TV Review: Sleepy Hollow 8

Thursday 5 December 2013 by

Sleepy Hollow, Universal Channel, TV, Horror

Sleepy Hollow – episode eight – Necromancer

*mild spoilers alert*

The Headless Horseman is all trussed up. And now is about time to find out exactly what Death has against Crane so much – and a little more about this apocalypse everyone’s so upset about.

There is one disadvantage to being headless – you’ve not got much opportunity to talk. Our dead-not-dead friend Brooks is about to prove useful; as it turns out he’s a necromancer, which means that he’s the Horseman’s mouthpiece. Creepy, slightly regretful, and still in love with Abbie, Brooks tries to warn them that they might not want to hear what Death has to say… and they might not even want Brooks in the same room as him.

But there’s more. Crane has come across Death before… but not as he recognises it. I won’t give away any more than that because that really is too big a spoiler, but suffice to say, Death had a much more familiar face before he lost his head. And Crane is pretty upset by the revelation.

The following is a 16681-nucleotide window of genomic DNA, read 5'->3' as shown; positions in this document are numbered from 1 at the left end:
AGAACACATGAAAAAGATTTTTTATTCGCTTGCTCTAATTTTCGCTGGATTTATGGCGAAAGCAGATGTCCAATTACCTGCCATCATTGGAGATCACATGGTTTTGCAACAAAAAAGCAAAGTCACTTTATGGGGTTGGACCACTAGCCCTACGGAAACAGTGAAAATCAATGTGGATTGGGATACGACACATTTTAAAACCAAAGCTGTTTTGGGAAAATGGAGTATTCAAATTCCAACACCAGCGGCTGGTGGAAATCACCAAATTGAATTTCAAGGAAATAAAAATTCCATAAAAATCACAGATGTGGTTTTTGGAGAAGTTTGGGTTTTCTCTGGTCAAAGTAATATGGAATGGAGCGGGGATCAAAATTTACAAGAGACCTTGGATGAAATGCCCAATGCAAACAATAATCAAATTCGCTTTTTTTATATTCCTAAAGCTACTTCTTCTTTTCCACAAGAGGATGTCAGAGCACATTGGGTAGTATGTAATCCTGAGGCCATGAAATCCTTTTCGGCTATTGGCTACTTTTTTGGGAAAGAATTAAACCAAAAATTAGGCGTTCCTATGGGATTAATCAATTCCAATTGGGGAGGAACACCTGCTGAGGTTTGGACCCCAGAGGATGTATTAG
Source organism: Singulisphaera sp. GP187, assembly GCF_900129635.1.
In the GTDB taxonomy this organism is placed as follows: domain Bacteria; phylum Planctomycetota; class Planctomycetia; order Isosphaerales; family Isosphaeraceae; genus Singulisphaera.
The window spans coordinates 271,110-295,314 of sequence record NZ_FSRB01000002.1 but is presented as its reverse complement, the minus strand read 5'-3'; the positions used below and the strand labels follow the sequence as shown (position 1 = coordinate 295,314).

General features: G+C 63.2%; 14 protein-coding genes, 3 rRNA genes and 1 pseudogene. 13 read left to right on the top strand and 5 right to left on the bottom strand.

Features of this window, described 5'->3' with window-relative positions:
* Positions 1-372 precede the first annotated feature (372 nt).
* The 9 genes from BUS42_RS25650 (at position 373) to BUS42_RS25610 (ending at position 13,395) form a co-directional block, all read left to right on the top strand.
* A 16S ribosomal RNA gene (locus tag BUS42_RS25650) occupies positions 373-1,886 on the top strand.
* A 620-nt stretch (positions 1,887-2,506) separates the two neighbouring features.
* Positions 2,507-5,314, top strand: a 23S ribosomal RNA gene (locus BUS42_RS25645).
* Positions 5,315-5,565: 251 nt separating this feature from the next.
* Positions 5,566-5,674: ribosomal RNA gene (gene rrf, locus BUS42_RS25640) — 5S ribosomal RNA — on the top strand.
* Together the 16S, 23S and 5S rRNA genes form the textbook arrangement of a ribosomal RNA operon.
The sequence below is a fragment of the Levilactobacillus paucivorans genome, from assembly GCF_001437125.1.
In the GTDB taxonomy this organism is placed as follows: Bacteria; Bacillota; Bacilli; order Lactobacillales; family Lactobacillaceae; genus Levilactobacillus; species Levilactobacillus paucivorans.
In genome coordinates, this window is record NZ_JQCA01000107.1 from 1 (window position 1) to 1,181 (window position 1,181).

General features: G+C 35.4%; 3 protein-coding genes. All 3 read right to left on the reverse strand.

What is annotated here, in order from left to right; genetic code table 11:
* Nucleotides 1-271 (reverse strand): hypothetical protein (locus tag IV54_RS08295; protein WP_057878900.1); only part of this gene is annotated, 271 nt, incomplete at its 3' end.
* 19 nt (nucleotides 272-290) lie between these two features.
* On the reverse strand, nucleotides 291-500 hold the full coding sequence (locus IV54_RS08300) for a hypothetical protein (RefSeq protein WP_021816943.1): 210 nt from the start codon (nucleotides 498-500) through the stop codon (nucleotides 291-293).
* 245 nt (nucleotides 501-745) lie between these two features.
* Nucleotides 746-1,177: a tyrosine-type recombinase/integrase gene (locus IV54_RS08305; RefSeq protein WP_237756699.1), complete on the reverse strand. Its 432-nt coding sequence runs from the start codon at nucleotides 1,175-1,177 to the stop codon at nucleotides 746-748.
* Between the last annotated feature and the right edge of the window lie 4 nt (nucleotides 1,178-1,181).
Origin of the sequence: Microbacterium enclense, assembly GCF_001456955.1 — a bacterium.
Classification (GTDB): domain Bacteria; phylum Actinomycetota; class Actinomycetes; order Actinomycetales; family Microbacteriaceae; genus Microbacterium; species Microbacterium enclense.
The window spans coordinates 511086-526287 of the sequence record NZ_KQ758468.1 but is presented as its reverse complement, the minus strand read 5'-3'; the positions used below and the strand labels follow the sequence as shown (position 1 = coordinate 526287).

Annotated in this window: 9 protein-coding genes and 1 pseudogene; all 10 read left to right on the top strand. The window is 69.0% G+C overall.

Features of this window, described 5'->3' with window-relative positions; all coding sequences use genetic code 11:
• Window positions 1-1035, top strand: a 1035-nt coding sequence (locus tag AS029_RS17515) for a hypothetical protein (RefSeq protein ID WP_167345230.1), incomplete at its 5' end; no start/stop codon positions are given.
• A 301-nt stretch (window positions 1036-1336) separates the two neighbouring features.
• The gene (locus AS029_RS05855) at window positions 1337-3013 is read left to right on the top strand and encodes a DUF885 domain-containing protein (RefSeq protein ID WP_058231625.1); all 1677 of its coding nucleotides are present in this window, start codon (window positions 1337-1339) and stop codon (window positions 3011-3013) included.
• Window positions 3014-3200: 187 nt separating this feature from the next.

To make it worse, Brooks warning about putting him in the same room as the Headless Horseman turns out to be true, and the bad guys manage to free and snatch the Horseman from the good guys’ grip.

The Headless Horseman is perhaps superfluous to the main part of this story; we are shown more and more of Crane’s history and it turns out to be increasingly important. It was no coincidence that Crane was picked to be Death’s nemesis…

… Okay, could I love this programme ANY MORE!? It’s clever, it’s heartwarming, it’s spooky and uncomfortable and funny. I’m falling in love with Tom Mison as Crane, and I can even forgive Katrina a bit. Because what is so brilliant is the way it doesn’t patronise, it’s nuanced and welcoming. I don’t go in for storylines based on religion as a rule (Supernatural aside, of course) but this one is just fantastically done. There’s something delightful about the tacky parts, and when they want to spook you, they really do spook you. Orlando Jones is excellent comedy value, with added kick-ass-ness (that’s a real word), and Lyndie Greenwood is the kind of person I would love to be in a sticky situation.

There’s not a lot wrong with this series so far – even if it did start on shaky ground.

Oh, and can I have Tom Mison come round my house for dinner please?

Rating, Four, Review

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